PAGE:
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Chemokine stimulation of human neutrophil [Ca2+]i signaling in biologic environments. / Hauser, Carl J.; Fekete, Zoltan; Livingston, David H.; Deitch, Edwin A.

In: Shock, Vol. 10, No. 5, 11.1998, p. 324-328.

Research output: Contribution to journalArticle

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T1 - Chemokine stimulation of human neutrophil [Ca2+]i signaling in biologic environments

AU - Hauser, Carl J.

AU - Fekete, Zoltan

AU - Livingston, David H.

AU - Deitch, Edwin A.

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N2 - Clinical neutrophil (PMN) priming is the net result of multiple stimuli, with intracellular calcium ([Ca2+]i) being a key second messenger for PMN agonists such as the chemokines. Thus, [Ca2+]i measurement may be a robust tool for the assessment of global PMN activation. [Ca2+]i is difficult to measure in complex biologic environments, however, so data in this area are limited. We therefore developed an in vitro system to measure the effects of chemokines on PMN [Ca2+]i. PMN were isolated from volunteer blood. PMN [Ca2+]i responses to interleukin (IL)-8 and Growth-Related Oncogene (GRO)-α were studied by fura-2-acetoxymethyl ester fluorescence with or without reincubation in autologous plasma just prior to study. The effects of IL-8 and GRO-α on PMN [Ca2+]i at ascending doses, with or without plasma reincubation, given sequentially and in the presence or absence of extracellular calcium, were studied. PMN basal [Ca2+]i was increased by plasma, as were low-dose priming and higher-dose spike responses to IL-8. GRO-α caused a more pronounced priming of PMN [Ca2+]i than IL-8 at low doses, although significantly lower peak responses were observed with GRO-α than IL-8 at higher doses. Plasma suppressed both priming and spike responses to GRO-α. When given serially at clinically relevant agonist doses, GRO-α was permissive of IL-8 signaling, whereas IL-8 blocked GRO-α signaling. IL-8 generates high [Ca2+]i spikes using intracellular calcium stores only. GRO-α produces lower [Ca2+]i spikes despite using both intra- and extracellular stores. Plasma preincubation has profound effects on PMN [Ca2+]i responses to chemokines. These can be measured accurately, as described. In clinically relevant environments, IL-8 and GRO-α interact in a regulatory fashion. GRO-α may act as a priming agent, with IL-8 activating PMN functions requiring high [Ca2+]i. This cross-cooperation is probably terminated by IL-8 regulation of GRO-α activity at the C-X-C chemokine receptor 2.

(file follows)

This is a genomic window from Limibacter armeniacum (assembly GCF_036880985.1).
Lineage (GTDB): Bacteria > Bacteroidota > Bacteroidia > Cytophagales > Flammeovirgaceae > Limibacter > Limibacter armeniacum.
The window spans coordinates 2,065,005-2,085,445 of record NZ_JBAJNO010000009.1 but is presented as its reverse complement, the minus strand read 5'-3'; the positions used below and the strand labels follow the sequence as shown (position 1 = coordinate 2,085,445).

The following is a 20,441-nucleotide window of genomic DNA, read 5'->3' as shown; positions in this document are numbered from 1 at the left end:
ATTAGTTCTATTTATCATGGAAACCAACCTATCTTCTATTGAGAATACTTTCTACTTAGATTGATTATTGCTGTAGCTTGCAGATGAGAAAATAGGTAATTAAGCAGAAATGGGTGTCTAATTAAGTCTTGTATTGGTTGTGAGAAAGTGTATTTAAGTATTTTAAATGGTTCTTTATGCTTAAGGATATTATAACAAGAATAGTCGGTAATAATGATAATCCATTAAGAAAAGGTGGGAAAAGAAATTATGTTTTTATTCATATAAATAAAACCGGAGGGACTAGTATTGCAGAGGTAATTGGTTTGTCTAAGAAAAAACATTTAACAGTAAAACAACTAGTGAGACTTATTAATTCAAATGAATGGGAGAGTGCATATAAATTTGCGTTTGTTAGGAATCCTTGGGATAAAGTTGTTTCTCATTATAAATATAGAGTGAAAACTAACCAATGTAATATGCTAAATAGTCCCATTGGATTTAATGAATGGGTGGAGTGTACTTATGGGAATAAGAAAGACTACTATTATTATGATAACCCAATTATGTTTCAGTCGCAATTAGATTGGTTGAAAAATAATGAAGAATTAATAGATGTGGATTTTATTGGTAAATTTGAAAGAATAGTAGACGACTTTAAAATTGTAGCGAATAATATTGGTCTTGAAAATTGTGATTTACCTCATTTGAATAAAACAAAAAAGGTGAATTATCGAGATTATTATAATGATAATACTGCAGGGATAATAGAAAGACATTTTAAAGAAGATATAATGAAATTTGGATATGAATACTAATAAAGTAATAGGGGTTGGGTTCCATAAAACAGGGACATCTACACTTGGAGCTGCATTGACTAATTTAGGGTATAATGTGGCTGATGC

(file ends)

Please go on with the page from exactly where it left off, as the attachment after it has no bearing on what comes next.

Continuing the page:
AB - Clinical neutrophil (PMN) priming is the net result of multiple stimuli, with intracellular calcium ([Ca2+]i) being a key second messenger for PMN agonists such as the chemokines. Thus, [Ca2+]i measurement may be a robust tool for the assessment of global PMN activation. [Ca2+]i is difficult to measure in complex biologic environments, however, so data in this area are limited. We therefore developed an in vitro system to measure the effects of chemokines on PMN [Ca2+]i. PMN were isolated from volunteer blood. PMN [Ca2+]i responses to interleukin (IL)-8 and Growth-Related Oncogene (GRO)-α were studied by fura-2-acetoxymethyl ester fluorescence with or without reincubation in autologous plasma just prior to study. The effects of IL-8 and GRO-α on PMN [Ca2+]i at ascending doses, with or without plasma reincubation, given sequentially and in the presence or absence of extracellular calcium, were studied. PMN basal [Ca2+]i was increased by plasma, as were low-dose priming and higher-dose spike responses to IL-8. GRO-α caused a more pronounced priming of PMN [Ca2+]i than IL-8 at low doses, although significantly lower peak responses were observed with GRO-α than IL-8 at higher doses. Plasma suppressed both priming and spike responses to GRO-α. When given serially at clinically relevant agonist doses, GRO-α was permissive of IL-8 signaling, whereas IL-8 blocked GRO-α signaling. IL-8 generates high [Ca2+]i spikes using intracellular calcium stores only. GRO-α produces lower [Ca2+]i spikes despite using both intra- and extracellular stores. Plasma preincubation has profound effects on PMN [Ca2+]i responses to chemokines. These can be measured accurately, as described. In clinically relevant environments, IL-8 and GRO-α interact in a regulatory fashion. GRO-α may act as a priming agent, with IL-8 activating PMN functions requiring high [Ca2+]i. This cross-cooperation is probably terminated by IL-8 regulation of GRO-α activity at the C-X-C chemokine receptor 2.